The Master of Science in Safety and Health Management (MS-SHM) program at Central will prepare you with executive-level skills and knowledge to administer and assess OHS programs in a variety of industries. Our students are career-driven OHS professionals with at least four years of full-time work experience in safety, industrial hygiene, or environmental management.
According to the Board of Certified Safety Professionals, the salary of mid-career OHS professionals with a master’s degree can range from $70,900 to $133,000 with a median salary of $98,000 per year.
This fully online graduate program recognizes the time constraints of a full-time career and is designed for the working OHS professional.
Leading the Profession OHS practice is moving away from a prescriptive, compliance-focused approach and embracing a proactive, risk-focused approach. Mid-level OHS professionals are often asked to demonstrate the value and effectiveness of proactive safety initiatives to senior managers. Additionally, OHS professionals are increasingly involved in change management and considering the wider context of OHS issues on business processes.
According to the American Society of Safety Professionals (ASSP), a master of science degree is a desirable attribute for director, senior management, and executive suite positions in occupational and environmental health and safety. OHS professionals with a master’s degree are the future leaders of the safety profession.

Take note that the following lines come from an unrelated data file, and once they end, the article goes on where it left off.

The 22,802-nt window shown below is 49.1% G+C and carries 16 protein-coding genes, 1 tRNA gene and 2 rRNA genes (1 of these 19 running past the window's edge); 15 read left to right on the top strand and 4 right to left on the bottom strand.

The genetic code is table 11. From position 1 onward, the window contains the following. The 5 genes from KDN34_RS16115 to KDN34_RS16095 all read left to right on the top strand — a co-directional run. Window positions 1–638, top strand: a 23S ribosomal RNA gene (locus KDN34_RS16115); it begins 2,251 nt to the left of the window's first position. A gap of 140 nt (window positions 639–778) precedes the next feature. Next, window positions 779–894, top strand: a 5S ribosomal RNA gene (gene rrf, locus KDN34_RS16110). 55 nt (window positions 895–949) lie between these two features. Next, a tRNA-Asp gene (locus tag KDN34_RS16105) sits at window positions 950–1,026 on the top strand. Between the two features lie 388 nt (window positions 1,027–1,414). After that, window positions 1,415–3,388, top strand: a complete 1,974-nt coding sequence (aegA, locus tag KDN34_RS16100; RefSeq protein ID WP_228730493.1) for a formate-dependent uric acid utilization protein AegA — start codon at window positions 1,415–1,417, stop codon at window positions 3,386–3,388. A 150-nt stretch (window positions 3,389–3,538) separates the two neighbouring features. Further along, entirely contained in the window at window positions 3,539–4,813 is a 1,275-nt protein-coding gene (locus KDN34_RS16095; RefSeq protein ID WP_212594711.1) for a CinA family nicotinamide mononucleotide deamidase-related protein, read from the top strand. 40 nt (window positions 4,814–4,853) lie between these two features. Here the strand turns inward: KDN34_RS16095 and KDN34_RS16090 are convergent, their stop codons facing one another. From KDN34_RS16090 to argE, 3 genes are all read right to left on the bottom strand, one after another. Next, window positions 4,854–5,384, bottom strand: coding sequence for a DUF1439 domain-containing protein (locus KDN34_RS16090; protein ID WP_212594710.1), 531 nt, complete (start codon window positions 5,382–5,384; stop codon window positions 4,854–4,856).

The Program The MS-SHM is a fully online, two-year graduate degree program developed for experienced OHS professionals. Students will take up to two courses per quarter in a cohort model. All admitted students begin the program during fall quarter of every year, participate in all required courses together, and complete the degree as a group.
The MS-SHM program focuses on the advanced technical, risk management, ethical leadership, and organizational skills and knowledge needed to interpret, develop, direct, and provide oversight for corporate OHS programs. The goal of the MS-SHM program is to provide students with assessment, analytical, and administrative tools and skills needed to advise management about OHS issues in the workplace.
Online Learning for the Working Professional Your graduate education will take place entirely online, with no required in-person laboratories or campus visits. We use modern instructional tools and technologies to engage you in online discussions, complete real-world projects, and perform research applicable to your current work environment. Each MS-SHM cohort begins with a preparatory online course that explains available resources, programs, research and case study formats, degree planning, and study strategies for online courses. Instead of a master’s thesis, the MS-SHM involves an applied project experience that integrates the principles, theories, and concepts of your career concentration.
Required MS-SHM Core Courses: 45 Credits (12 courses)
• SHM 501–Safety Sciences (4)
• SHM 502–SHM Graduate Resources (1)
• SHM 554–Risk Management Principles and Practices (4)
• SHM 571–Crisis Management and Continuity of Operations (4)
• SHM 574–Advanced Safety Management (4)
• SHM 575–EHS Administration and Ethics (4)
• SHM 576–EHS Program Management (4)